Chris says:

    Hey if that’s not registered yet, I’m gonna grab it. So…

    Lisa says:

    …yeah?

    Chris says:

    You want to talk about this dish at all?

    Lisa says:

    Oh yeah, right! I loved it! Those really thin slices of salmon were awesome. And I just love a big bowl of soup.

    Chris says:

    Same here — I hadn’t grilled such thin slices like that before. It worked out well. And those thick udon noodles are great for slurping. You know how much I love the slurping.

    Lisa says:

    Yes. Yes I do. And I guess if the biggest complaint about a dish is how loud it is when your dining partner eats it… well that’s really not much to complain about at all.

    Salmon and Baby Bok Choy Ramen
    6 cups vegetable stock
    1 tbsp minced fresh ginger
    2 garlic cloves, crushed
    6 green onions, sliced
    3 tbsp soy sauce
    3 tbsp sake
    1 lb salmon fillet, skinned
    1 tsp peanut oil
    12 oz udon noodles
    4-5 baby bok choy, broken into leaves
    1 fresh red chili pepper, seeded and sliced
    1 cup bean sprouts
    salt and pepper

    Pour the stock into a pot and add the ginger, garlic, and a third of the green onions. Add the soy sauce and sake, and bring to a boil. Lower the heat and simmer for 30 minutes.
    Meanwhile, cut the salmon at a severe angle into 12 slices. Brush a grill pan with the oil and heat until very hot. Sear the salmon slices for 1-2 minutes on each side until tender. Set aside.
    Cook the udon noodles as per the directions, then drain and cool under cold running water. Drain again.
    Strain the broth into a clean pot, season, and bring to a low boil. Add the bok choy.
    Divide the noodles among 4 deep bowls, along with the salmon slices, green onions, chili, and bean sprouts. Ladle in the broth.

    4 Servings.

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    posted in Asian, Main Dishes, Soups and Stews, The Soup Bible | 2 Comments

    23rd February 2010

    Bulgogi-Style Salmon with Bok Choy and Mushrooms

    I was looking for a dish that would go well with our Korean pancakes, and after a quick interwebs search I came across this dish at epicurious. Rather than the usual sirloin, this recipe uses salmon as the lucky recipient of a tasty, spicy marinade made with soy sauce, onions, ginger, sesame oil, and more. It’s served over a bed of baby bok choy and shiitake mushrooms. I only made slight modifications to the recipe — I doubled the marinade and upped the number of mushrooms. The sauce/glaze is deeelicious.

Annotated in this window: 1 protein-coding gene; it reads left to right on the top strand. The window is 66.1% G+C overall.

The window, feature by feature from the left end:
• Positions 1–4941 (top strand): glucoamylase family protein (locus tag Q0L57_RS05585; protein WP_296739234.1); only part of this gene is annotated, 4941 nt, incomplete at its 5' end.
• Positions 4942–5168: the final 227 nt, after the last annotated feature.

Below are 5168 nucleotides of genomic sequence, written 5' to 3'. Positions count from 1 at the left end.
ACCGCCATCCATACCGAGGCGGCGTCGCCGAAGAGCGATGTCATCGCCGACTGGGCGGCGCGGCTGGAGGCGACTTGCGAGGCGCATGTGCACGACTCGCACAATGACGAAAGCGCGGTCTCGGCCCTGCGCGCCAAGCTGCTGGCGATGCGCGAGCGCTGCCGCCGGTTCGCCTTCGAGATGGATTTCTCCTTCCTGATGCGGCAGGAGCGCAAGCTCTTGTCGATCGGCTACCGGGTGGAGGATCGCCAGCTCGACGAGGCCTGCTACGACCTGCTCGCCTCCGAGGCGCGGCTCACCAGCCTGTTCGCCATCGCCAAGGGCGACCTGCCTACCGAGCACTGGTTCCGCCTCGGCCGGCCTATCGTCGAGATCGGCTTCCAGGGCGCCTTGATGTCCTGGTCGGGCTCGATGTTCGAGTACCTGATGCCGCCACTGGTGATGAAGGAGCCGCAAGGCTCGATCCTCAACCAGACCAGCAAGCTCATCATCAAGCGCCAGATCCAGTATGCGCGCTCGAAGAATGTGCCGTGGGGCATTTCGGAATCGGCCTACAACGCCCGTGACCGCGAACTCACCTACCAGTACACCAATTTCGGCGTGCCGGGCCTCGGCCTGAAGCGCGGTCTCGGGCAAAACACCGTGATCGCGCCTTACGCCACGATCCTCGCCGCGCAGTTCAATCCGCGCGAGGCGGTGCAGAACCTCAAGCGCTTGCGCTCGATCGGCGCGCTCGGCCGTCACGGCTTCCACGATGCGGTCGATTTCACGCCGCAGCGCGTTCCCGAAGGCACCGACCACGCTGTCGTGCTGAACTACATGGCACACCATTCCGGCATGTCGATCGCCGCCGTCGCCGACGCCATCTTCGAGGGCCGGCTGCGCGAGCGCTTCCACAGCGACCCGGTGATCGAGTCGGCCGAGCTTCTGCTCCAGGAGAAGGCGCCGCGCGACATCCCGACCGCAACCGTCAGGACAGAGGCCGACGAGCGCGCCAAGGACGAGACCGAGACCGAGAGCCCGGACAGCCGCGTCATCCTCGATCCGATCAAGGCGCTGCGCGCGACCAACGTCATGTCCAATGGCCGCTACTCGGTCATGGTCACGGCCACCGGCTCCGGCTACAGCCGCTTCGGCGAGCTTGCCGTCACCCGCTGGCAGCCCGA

Lisa says:
    Yum, this is really good!

    Chris says:

    Yeah, I really like how the salmon is cooked.. super tender on the inside. And I think that’s the first time our oven’s been set at 500.

    Lisa says:

    Well mark it in the calendar.

    Chris says:

    … anyway … I loves me that marinade/glaze. It’s good on the veggies and the salmon.

    Lisa says:

    You know, that spicy red sauce from the pancakes is good on my salmon, too.

    Chris says:

    I’m sure that’s good on cardboard. I think we’re going to have to do more Korean recipes soon.

    Bulgogi-Style Salmon with Bok Choy and Mushrooms
    2 large garlic cloves, peeled, divided
    1/3 cup chopped green onions
    1/4 cup soy sauce
    1 tbsp Chinese rice wine or dry Sherry
    1 tsp minced fresh ginger
    2 tsp sugar
    1 tsp Asian sesame oil
    1 tsp chili-garlic sauce
    2 6-oz center-cut skinless salmon fillets
    1 tbsp olive oil
    5-6 baby bok choy, cut crosswise into 1/2-inch-wide strips (about 3 1/2 – 4 cups)
    8 large fresh shiitake mushrooms, stemmed, caps sliced

    Blend 1 garlic clove and next 7 ingredients in mini processor. Arrange salmon in a small glass baking dish. Spoon marinade over, and let marinate 5 minutes.
    Preheat oven to 500°F. Transfer the fish, with some marinade still clinging, to a rimmed baking sheet. Roast the fish until just opaque in center, about 8 minutes. Meanwhile, transfer any remaining marinade to a small saucepan. Bring marinade in saucepan to boil; set aside and reserve for glaze.
    Heat oil in large nonstick skillet over high heat. Add bok choy and mushrooms; using garlic press, press in 1 garlic clove. Stir-fry until mushrooms are tender and bok choy is wilted, about 4 minutes. Season with salt and pepper.
    Divide vegetables among two plates, top with the salmon, and brush with the glaze.

    2 Servings

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    posted in Korean | 7 Comments